Muralitharan spins a rare yarn

Leicestershire 202 and 251 Lancashire 292 and 164-4 Lancashire won by 6 wkts
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There is a strong probability that Muttiah Muralitharan likes appearing at Old Trafford ­ he takes plenty of wickets there and it is his home county ground after all ­ but there is just one problem: he rarely plays here.

During his previous spell with Lancashire, the glorious semi-summer of 1999 that yielded 66 wickets in 12 Championship innings, he appeared in just one match in Manchester. This time he may turn his arm over in anger just twice on Peter Marron's made-to-measure pitches. Twice this season, against Surrey and Glamorgan, Muralitharan was kept in the pavilion by the teeming rain, and as he has only three Championship fixtures before international commitments drag him from Lancashire's grasp next month he will get only one more chance to appear at home. Still, you could hardly call him a slouch when he does get a chance to display his bewitching skills.

On his only other match here he took 13 for 134 against Essex. Yesterday he massaged respectable overnight figures of 3 for 65 into the hugely impressive 6 for 74, wreaking havoc with the Leicestershire second innings. By the time he had finished torturing the tail, Lancashire had 162 to chase off 46 overs, a target they hit 4.5 overs early for the loss of four wickets.

It proved a satisfactory conclusion for Lancashire, who move to third place in the First Division, but less so for Leic-estershire, who began the day with the tantalising prospect of forcing their second Championship win of the season but finished it comprehensively beaten. The Foxes' game plan was shot to pieces.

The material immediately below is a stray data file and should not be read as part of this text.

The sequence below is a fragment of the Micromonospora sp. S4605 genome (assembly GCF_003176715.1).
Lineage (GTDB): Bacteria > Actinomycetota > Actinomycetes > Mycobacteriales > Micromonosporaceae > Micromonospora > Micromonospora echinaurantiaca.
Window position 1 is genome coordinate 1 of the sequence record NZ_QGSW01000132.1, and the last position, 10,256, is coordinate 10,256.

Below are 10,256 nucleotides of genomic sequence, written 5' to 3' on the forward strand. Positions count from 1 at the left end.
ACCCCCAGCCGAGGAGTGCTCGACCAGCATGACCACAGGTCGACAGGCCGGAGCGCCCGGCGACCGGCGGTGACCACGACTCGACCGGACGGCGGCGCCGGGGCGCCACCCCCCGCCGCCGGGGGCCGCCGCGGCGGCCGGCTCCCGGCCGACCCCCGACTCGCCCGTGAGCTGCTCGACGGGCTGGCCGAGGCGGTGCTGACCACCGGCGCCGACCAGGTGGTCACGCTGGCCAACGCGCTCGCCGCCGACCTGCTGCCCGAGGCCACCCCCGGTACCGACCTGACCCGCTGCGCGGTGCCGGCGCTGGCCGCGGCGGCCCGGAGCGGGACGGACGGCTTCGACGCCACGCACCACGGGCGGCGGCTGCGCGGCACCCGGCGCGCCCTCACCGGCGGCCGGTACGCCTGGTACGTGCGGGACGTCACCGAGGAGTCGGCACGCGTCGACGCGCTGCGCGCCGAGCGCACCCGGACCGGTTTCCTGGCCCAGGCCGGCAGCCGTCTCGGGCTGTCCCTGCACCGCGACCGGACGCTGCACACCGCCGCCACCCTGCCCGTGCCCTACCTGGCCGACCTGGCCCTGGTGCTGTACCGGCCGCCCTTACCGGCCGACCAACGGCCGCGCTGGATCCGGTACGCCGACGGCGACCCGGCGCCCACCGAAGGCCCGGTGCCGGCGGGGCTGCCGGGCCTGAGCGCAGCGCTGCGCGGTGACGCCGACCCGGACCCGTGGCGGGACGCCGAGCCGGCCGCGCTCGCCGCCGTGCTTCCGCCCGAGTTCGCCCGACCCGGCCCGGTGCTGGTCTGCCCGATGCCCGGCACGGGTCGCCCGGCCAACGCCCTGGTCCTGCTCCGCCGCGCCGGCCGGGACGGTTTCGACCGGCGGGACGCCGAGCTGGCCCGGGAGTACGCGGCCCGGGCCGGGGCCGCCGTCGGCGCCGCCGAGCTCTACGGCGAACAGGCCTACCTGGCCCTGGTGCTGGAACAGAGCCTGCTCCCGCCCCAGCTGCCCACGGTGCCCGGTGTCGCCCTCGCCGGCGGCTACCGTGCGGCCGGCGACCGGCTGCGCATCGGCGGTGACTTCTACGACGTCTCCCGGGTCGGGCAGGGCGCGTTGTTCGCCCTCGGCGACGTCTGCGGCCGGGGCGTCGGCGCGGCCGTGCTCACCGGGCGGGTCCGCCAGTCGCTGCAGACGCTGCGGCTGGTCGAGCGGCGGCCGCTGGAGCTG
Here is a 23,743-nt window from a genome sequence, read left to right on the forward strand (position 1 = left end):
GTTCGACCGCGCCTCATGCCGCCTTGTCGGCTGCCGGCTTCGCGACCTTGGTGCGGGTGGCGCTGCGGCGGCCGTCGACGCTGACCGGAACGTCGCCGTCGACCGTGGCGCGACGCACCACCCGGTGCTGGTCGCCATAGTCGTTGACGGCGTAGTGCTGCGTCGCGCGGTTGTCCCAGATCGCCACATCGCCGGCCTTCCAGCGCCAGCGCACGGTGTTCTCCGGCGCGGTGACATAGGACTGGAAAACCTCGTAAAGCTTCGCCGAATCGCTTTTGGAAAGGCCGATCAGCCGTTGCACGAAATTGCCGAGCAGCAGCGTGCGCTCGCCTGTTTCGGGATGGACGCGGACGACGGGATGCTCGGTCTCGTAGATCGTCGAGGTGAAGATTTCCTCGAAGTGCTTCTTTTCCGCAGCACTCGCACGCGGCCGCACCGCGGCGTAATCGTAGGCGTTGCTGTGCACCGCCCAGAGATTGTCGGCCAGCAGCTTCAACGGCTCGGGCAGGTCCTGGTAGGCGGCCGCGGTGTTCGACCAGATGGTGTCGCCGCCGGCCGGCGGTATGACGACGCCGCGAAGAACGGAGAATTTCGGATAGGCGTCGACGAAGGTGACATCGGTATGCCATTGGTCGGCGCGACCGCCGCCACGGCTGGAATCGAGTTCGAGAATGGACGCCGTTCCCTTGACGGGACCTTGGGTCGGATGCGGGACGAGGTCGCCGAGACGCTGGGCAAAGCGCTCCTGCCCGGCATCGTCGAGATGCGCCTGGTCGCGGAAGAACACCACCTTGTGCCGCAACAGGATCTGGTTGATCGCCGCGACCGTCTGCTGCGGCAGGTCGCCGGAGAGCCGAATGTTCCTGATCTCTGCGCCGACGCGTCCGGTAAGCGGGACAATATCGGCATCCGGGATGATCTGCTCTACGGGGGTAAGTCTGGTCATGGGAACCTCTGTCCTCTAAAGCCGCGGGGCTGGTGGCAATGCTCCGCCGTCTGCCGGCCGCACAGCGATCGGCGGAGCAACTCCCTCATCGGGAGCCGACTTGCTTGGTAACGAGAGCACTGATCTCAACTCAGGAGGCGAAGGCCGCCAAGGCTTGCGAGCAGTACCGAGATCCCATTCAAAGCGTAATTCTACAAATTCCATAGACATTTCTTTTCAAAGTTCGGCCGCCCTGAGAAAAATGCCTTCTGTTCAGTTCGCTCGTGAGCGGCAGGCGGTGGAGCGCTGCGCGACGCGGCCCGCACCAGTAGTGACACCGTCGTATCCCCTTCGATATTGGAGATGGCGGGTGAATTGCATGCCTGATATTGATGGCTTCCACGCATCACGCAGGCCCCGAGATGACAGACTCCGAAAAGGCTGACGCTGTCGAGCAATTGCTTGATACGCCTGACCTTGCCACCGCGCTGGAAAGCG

That had involved extending their overnight lead of 118 to around 200, then getting the best part of two sessions to bowl out Lancashire. But rain washed out the morning, leaving no time, then Muralitharan snuffed out the innings, which disintegrated in 15 overs for a meagre 43 more runs.

At least the end came quickly. Jonathan Dakin had crashed a glorious drive through the covers when Peter Martin's off-cutter removed a bail with the fifth ball of the day. The tail was left exposed for Muralitharan to tease.

Prior to this match he had taken only seven Championship wickets, suggesting either the pitches have been less favourable or English batsmen have worked him out. Yesterday the Leicestershire players had not, groping wildly around in the hope of trying to read the whirling fingers.

Carl Crowe and Darren Maddy were both caught round the corner, the latter to an athletic catch to his left by Mike Atherton for the innings' highest score of 40, and when James Ormond threatened to become a pest with a few lusty blows, Muralitharan swatted him with his quicker ball.

Faced with scoring at less than four an over, John Crawley laid the Lancastrian foundations with a brisk 50 in 78 balls that included six fours, and Andy Flintoff all but finished Leicestershire off with an even brisker 43 (six fours and two sixes). The real damage had been done by Muralitharan.